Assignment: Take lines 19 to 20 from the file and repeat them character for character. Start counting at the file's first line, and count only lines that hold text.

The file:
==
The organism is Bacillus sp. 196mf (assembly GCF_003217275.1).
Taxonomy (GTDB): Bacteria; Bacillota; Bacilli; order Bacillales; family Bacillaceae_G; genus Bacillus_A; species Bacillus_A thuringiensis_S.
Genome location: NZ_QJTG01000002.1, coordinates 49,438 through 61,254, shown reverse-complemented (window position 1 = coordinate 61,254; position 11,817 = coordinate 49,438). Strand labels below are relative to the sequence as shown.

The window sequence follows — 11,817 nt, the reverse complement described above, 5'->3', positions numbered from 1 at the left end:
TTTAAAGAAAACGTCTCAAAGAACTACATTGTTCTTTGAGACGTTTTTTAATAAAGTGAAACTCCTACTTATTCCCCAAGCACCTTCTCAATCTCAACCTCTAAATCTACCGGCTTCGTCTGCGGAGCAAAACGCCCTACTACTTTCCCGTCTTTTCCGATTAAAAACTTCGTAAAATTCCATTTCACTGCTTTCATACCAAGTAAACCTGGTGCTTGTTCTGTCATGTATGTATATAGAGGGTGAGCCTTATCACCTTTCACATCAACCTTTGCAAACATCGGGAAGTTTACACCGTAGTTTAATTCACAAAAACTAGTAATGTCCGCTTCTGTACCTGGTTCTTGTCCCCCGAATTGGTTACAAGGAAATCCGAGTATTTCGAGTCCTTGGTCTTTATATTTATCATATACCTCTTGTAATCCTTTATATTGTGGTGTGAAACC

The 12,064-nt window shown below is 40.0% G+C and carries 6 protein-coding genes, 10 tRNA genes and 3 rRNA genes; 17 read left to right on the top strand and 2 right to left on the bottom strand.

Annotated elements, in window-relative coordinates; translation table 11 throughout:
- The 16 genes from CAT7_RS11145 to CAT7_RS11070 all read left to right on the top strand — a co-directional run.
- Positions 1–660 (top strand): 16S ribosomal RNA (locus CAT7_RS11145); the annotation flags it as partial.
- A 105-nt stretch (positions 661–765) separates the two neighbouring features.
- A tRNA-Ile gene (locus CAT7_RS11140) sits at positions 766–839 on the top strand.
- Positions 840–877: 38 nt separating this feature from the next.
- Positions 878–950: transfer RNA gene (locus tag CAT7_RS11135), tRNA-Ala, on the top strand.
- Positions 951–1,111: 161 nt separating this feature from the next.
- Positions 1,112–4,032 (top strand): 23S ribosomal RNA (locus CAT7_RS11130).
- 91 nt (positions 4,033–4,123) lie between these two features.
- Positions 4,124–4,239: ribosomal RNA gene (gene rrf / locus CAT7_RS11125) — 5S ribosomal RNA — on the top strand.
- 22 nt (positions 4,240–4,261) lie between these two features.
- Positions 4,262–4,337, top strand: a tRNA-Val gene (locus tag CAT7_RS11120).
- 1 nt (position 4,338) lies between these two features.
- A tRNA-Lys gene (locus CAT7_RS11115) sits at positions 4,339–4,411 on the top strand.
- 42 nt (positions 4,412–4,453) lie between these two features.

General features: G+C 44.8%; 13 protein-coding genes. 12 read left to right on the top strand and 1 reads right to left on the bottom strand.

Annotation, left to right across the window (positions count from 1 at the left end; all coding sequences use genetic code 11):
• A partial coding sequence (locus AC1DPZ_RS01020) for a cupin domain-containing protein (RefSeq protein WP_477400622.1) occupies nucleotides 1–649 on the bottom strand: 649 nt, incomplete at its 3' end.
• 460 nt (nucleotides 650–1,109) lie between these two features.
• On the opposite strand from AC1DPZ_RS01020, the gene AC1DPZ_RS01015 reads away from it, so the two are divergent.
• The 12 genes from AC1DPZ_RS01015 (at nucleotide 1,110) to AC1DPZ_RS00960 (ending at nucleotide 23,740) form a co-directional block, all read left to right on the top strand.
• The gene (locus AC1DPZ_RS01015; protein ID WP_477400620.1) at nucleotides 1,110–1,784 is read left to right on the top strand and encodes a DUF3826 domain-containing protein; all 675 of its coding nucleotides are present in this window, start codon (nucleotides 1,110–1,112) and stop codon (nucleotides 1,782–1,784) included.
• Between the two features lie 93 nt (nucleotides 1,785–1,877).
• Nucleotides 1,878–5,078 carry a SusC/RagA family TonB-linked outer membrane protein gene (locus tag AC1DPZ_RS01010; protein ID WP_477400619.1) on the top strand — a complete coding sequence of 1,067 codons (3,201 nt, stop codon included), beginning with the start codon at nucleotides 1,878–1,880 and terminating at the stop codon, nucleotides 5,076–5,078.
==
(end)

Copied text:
- Positions 4,262–4,337, top strand: a tRNA-Val gene (locus tag CAT7_RS11120).
- 1 nt (position 4,338) lies between these two features.